Both families’ situations were shared with an overflow crowd of about 100 who gathered at the Roanoke City Market Building at lunchtime Monday to strategize about ways to make immigrants and refugees living in the Roanoke Valley feel more welcome.

Megan Carter and Kelsey Harrington began organizing the event on Thursday, a day before Trump signed the executive order. They didn’t anticipate the order, they said. They just wanted to start a conversation and develop actions to make immigrants and refugees feel welcome in Roanoke when national events are making them uneasy.

“Donald Trump would not have won if people were not afraid,” said Carter, 26. “You’re so much less afraid of your neighbors ... if you know them.”

One of those refugees, a 25-year-old student at Virginia Western Community College, told the group how appreciative he was of the way Roanoke welcomed his family.

Kapil Sapkota, his younger brother and his parents lived in United Nations refugee camps for nearly all of the boys’ childhoods. They were forced from their home in Bhutan in the early 1990s. So many experiences were new to them when they landed in Roanoke, he said.

“When I came here, I was lost,” Sapkota said.

He took the U.S. citizenship test last fall. When he takes the oath of allegiance, he will be the first in his family to earn citizenship.

Sapkota expects to graduate from Virginia Western with an associate degree next year and would like to study engineering at Virginia Tech.

“We chose this country because it is the land of opportunity,” he said, and he asked those gathered to continue to show kindness to immigrants and refugees.

The group came up with a list of ways to demonstrate their openness: clothing and food drives, a Valentine’s Day card-making activity, playgroups, “know your rights” talks, potluck dinners, supporting immigrant-owned businesses and making the effort to learn simple phrases in Arabic and Farsi.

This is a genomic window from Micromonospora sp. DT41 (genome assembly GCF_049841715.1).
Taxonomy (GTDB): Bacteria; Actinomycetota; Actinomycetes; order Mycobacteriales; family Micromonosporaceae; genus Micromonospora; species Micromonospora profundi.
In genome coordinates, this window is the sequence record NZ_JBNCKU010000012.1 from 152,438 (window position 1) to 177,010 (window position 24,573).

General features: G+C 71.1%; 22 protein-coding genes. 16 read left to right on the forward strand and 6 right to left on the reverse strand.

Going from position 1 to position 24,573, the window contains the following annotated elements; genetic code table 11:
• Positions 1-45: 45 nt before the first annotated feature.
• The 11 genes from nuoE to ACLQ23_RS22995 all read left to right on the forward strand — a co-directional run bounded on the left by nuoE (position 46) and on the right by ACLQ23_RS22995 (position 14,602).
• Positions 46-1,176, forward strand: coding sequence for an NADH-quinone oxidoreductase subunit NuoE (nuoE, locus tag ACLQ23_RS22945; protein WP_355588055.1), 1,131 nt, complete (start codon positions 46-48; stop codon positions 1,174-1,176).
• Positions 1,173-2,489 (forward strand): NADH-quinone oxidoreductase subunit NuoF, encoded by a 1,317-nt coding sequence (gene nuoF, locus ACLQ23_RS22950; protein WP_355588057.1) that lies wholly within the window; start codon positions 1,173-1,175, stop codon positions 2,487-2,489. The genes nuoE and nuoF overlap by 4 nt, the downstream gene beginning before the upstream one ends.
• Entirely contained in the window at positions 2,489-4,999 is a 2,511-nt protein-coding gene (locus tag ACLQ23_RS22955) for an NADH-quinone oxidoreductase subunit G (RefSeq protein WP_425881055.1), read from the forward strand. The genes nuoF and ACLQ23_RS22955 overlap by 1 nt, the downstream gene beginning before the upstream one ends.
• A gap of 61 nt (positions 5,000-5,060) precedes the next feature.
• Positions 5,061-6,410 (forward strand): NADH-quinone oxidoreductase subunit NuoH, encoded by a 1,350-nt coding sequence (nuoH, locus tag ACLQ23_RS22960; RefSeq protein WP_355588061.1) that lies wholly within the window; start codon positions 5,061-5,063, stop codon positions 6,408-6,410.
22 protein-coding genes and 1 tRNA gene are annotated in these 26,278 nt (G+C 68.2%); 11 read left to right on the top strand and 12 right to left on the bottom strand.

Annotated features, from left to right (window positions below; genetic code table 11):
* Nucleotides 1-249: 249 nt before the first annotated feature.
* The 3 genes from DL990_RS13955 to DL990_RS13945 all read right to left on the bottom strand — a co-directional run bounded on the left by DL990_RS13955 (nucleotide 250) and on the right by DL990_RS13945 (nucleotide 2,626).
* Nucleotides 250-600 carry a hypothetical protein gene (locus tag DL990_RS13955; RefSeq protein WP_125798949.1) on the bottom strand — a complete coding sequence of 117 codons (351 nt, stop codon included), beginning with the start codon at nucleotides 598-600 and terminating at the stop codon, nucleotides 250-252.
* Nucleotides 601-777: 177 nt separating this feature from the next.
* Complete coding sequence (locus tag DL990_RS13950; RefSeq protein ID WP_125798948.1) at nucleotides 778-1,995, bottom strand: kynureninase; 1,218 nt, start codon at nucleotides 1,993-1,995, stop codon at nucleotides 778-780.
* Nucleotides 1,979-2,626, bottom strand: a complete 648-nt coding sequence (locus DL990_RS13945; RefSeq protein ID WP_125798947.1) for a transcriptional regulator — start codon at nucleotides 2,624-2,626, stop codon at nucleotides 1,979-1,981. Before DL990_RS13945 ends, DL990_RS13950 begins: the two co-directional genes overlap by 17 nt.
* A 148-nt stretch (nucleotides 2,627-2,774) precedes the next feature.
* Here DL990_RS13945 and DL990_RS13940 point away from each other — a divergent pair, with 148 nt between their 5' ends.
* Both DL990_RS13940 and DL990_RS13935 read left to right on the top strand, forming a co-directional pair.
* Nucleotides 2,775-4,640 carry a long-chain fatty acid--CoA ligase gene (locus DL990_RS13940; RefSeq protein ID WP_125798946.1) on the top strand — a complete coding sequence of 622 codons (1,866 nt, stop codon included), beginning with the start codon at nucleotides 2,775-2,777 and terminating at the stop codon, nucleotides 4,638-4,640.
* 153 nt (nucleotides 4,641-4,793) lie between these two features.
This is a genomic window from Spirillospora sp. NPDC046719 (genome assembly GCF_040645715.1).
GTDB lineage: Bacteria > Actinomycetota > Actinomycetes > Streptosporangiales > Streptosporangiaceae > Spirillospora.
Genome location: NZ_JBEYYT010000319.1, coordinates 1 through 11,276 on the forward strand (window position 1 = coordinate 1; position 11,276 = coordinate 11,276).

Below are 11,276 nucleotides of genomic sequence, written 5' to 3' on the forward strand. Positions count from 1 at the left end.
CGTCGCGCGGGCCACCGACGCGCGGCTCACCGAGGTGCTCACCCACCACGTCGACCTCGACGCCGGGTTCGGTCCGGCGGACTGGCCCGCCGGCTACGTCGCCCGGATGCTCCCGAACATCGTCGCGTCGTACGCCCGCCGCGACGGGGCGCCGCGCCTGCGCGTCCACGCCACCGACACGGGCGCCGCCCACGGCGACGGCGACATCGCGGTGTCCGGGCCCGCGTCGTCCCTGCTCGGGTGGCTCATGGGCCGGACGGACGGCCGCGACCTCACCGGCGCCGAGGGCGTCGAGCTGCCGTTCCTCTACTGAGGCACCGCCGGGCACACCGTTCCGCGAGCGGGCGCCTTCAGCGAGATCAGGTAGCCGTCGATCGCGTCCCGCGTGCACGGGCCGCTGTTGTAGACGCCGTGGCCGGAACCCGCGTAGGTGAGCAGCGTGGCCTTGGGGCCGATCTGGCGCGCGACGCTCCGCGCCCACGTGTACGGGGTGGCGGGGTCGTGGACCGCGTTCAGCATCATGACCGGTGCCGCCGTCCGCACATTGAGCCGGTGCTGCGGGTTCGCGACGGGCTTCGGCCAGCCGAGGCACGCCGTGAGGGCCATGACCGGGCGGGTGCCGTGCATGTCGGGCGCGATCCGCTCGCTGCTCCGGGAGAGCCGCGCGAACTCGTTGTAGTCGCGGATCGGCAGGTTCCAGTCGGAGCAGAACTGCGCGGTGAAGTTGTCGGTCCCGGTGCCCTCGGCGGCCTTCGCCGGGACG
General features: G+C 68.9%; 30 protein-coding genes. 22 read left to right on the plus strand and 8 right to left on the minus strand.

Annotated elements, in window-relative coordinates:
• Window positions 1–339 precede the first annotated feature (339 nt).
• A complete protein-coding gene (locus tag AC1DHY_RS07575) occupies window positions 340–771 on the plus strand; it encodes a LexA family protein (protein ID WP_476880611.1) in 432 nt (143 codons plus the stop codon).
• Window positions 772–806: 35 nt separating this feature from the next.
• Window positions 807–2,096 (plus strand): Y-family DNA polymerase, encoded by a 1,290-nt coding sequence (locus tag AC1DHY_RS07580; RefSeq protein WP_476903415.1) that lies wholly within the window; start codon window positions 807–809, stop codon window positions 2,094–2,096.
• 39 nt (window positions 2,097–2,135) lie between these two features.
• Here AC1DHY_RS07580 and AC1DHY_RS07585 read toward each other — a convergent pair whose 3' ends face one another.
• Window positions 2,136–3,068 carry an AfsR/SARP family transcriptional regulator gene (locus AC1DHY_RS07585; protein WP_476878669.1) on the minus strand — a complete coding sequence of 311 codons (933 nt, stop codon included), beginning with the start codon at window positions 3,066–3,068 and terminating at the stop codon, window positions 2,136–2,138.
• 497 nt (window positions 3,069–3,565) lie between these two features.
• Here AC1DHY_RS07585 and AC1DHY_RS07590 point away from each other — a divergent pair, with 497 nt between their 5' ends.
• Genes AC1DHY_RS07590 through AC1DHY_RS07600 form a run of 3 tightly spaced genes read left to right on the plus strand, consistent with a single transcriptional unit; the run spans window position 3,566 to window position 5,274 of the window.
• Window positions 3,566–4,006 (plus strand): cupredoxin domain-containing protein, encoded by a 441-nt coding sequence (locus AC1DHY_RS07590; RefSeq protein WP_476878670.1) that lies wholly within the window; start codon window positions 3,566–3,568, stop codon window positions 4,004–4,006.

Harrington and Carter kept the meeting focused on the “interpersonal level.” Discussions of policy and politics were generally eschewed in favor of events and gestures intended to create a welcoming environment.

Several at the meeting said it was important to speak up to elected officials on issues ranging from the travel ban to whether the Roanoke City Council should formally adopt a status of “sanctuary city.”

Kathy Stockburger, a former Roanoke School Board chairwoman, urged the group to work with the school system to aid immigrant and refugee children.

The school district doesn’t ask students or their families for their immigration status, but Hayley Poland, the director of school counseling, said teachers and counselors are prepared to help students who have concerns about what is happening. Roanoke’s student body includes students who speak more than 50 languages.

Poland said she hadn’t heard of students asking about the travel ban. But for several months, some students have raised more general concerns about how their families could be affected.

At the collegiate level, most area colleges except for Virginia Tech said they don’t have students or faculty who are directly affected by the travel ban. More than 100 Tech students may be affected, Tech President Timothy Sands wrote in an open letter Sunday night.

Radford University President Brian Hemphill on Monday noted in a public letter of his own that while Radford currently has no students directly affected by the ban it will continue to monitor the situation and will work with anyone who has concerns.

Tech employees spent Monday afternoon checking on overseas students, and the communications team launched a website for regular updates.

Spokesman Mark Owczarski said it’s still not clear how many people with ties to the university will be affected. Tech doesn’t have organized study-abroad groups in the seven designated countries right now, though he said some students or faculty could be working on their own research projects there.

“It’s a very fluid process and we’re doing the best that we can to monitor and support our students, 3,500 international students,” he said. “They bring perspective, knowledge, information that is essential to us as a global land-grant university addressing global issues. We need that engagement. They are part of our community and we’re going to stand to support them.”

Staff writers Jacob Demmitt and Luanne Rife contributed to this report.

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Matt Chittum covers Roanoke City. A Roanoke native, he’s been at the Roanoke Times for more than two decades, having overcome an inauspicious start with a part-time clerical job.